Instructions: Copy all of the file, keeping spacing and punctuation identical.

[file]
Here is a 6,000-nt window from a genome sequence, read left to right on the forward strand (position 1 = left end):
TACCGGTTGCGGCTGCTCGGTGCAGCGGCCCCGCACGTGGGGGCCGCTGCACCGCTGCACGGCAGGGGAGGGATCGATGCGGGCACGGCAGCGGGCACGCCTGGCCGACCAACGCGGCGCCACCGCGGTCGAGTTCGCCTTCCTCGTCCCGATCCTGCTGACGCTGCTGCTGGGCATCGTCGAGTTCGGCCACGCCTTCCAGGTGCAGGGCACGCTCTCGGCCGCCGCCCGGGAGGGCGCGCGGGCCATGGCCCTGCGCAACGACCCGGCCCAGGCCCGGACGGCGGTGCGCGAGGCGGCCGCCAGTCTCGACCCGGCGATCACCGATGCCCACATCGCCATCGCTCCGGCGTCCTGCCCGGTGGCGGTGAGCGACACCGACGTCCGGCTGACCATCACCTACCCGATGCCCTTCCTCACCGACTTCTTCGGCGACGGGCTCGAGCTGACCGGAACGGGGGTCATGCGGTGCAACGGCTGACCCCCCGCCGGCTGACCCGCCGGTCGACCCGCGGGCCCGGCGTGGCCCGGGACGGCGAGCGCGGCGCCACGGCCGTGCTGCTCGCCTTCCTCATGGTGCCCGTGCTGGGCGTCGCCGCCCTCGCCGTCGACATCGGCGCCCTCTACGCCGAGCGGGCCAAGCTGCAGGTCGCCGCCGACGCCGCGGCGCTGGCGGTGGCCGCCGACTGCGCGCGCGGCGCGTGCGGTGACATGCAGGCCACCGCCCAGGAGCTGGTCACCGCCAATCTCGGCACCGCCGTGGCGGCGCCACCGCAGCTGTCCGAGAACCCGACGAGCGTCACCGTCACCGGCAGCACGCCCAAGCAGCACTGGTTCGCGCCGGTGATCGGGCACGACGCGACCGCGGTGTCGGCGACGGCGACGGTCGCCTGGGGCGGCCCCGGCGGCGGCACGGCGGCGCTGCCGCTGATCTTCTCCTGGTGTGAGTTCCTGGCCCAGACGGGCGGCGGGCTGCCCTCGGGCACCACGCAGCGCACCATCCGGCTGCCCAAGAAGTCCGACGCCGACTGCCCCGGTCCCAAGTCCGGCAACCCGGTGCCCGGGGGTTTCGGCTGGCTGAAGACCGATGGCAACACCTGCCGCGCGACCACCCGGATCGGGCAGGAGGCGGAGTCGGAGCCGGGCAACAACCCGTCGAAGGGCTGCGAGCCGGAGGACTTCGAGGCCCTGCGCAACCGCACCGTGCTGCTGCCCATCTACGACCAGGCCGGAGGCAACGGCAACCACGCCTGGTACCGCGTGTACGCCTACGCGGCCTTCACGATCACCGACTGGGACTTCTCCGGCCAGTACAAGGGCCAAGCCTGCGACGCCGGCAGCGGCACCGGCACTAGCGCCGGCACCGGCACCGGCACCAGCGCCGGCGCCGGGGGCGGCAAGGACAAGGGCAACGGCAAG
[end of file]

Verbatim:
Here is a 6,000-nt window from a genome sequence, read left to right on the forward strand (position 1 = left end):
TACCGGTTGCGGCTGCTCGGTGCAGCGGCCCCGCACGTGGGGGCCGCTGCACCGCTGCACGGCAGGGGAGGGATCGATGCGGGCACGGCAGCGGGCACGCCTGGCCGACCAACGCGGCGCCACCGCGGTCGAGTTCGCCTTCCTCGTCCCGATCCTGCTGACGCTGCTGCTGGGCATCGTCGAGTTCGGCCACGCCTTCCAGGTGCAGGGCACGCTCTCGGCCGCCGCCCGGGAGGGCGCGCGGGCCATGGCCCTGCGCAACGACCCGGCCCAGGCCCGGACGGCGGTGCGCGAGGCGGCCGCCAGTCTCGACCCGGCGATCACCGATGCCCACATCGCCATCGCTCCGGCGTCCTGCCCGGTGGCGGTGAGCGACACCGACGTCCGGCTGACCATCACCTACCCGATGCCCTTCCTCACCGACTTCTTCGGCGACGGGCTCGAGCTGACCGGAACGGGGGTCATGCGGTGCAACGGCTGACCCCCCGCCGGCTGACCCGCCGGTCGACCCGCGGGCCCGGCGTGGCCCGGGACGGCGAGCGCGGCGCCACGGCCGTGCTGCTCGCCTTCCTCATGGTGCCCGTGCTGGGCGTCGCCGCCCTCGCCGTCGACATCGGCGCCCTCTACGCCGAGCGGGCCAAGCTGCAGGTCGCCGCCGACGCCGCGGCGCTGGCGGTGGCCGCCGACTGCGCGCGCGGCGCGTGCGGTGACATGCAGGCCACCGCCCAGGAGCTGGTCACCGCCAATCTCGGCACCGCCGTGGCGGCGCCACCGCAGCTGTCCGAGAACCCGACGAGCGTCACCGTCACCGGCAGCACGCCCAAGCAGCACTGGTTCGCGCCGGTGATCGGGCACGACGCGACCGCGGTGTCGGCGACGGCGACGGTCGCCTGGGGCGGCCCCGGCGGCGGCACGGCGGCGCTGCCGCTGATCTTCTCCTGGTGTGAGTTCCTGGCCCAGACGGGCGGCGGGCTGCCCTCGGGCACCACGCAGCGCACCATCCGGCTGCCCAAGAAGTCCGACGCCGACTGCCCCGGTCCCAAGTCCGGCAACCCGGTGCCCGGGGGTTTCGGCTGGCTGAAGACCGATGGCAACACCTGCCGCGCGACCACCCGGATCGGGCAGGAGGCGGAGTCGGAGCCGGGCAACAACCCGTCGAAGGGCTGCGAGCCGGAGGACTTCGAGGCCCTGCGCAACCGCACCGTGCTGCTGCCCATCTACGACCAGGCCGGAGGCAACGGCAACCACGCCTGGTACCGCGTGTACGCCTACGCGGCCTTCACGATCACCGACTGGGACTTCTCCGGCCAGTACAAGGGCCAAGCCTGCGACGCCGGCAGCGGCACCGGCACTAGCGCCGGCACCGGCACCGGCACCAGCGCCGGCGCCGGGGGCGGCAAGGACAAGGGCAACGGCAAG